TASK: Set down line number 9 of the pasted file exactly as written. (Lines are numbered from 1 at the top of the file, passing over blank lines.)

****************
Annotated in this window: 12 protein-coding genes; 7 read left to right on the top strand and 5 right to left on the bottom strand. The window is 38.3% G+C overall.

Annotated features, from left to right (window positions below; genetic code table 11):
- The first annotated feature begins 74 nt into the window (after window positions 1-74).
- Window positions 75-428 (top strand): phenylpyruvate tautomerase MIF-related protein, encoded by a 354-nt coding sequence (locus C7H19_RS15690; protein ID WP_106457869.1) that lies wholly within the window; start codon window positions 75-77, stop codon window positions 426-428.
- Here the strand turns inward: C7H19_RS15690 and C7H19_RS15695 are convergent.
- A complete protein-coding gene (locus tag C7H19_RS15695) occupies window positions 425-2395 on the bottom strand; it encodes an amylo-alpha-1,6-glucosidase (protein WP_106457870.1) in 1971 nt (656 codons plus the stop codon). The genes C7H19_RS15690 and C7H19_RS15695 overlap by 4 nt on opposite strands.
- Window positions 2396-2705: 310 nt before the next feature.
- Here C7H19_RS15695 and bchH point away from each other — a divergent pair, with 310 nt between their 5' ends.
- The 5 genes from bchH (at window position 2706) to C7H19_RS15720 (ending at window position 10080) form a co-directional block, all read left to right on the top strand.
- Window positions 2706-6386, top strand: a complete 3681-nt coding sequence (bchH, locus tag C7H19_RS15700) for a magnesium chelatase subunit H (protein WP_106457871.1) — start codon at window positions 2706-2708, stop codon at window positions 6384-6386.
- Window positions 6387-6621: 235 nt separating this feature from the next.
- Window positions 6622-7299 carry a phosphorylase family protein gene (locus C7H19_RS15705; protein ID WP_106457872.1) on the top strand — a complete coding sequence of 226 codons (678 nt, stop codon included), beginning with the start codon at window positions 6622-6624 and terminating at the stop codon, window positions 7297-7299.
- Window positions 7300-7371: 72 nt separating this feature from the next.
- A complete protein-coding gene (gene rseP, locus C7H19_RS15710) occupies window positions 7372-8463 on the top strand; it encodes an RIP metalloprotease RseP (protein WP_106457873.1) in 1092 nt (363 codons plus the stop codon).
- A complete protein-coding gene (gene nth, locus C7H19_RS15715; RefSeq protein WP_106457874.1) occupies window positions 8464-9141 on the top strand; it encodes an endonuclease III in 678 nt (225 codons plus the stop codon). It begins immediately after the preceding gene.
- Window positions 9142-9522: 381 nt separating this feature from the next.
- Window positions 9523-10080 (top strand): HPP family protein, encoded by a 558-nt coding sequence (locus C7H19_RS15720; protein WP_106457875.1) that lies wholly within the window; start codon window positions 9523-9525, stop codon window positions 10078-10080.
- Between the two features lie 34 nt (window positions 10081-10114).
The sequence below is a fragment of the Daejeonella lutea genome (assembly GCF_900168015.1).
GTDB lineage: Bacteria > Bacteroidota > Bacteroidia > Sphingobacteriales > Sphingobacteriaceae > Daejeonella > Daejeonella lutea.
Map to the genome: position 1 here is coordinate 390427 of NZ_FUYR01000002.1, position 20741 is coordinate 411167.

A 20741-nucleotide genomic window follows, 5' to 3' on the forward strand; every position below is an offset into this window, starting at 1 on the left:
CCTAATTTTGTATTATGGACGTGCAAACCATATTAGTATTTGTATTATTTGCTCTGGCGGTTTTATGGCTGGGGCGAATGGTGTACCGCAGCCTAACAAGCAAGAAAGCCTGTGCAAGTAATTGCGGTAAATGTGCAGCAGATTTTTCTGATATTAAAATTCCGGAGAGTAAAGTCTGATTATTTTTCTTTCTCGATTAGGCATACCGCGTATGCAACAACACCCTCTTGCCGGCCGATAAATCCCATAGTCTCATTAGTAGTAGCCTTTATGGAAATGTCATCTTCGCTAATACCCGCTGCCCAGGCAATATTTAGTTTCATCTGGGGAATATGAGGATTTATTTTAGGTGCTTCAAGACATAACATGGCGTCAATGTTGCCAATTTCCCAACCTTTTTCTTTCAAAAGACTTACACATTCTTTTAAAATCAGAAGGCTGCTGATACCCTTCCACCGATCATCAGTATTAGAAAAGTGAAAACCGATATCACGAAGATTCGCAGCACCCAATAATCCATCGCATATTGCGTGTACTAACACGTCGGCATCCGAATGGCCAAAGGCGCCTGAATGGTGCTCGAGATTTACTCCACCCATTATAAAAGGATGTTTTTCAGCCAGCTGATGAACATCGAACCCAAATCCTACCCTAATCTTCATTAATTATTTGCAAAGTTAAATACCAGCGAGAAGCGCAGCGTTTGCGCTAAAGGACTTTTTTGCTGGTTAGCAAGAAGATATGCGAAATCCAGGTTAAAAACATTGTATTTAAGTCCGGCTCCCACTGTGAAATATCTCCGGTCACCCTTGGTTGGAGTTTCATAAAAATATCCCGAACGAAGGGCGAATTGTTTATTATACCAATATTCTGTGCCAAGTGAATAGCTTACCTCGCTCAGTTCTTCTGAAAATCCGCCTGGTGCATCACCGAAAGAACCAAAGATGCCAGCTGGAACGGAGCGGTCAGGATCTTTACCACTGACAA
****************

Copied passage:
- The 5 genes from bchH (at window position 2706) to C7H19_RS15720 (ending at window position 10080) form a co-directional block, all read left to right on the top strand.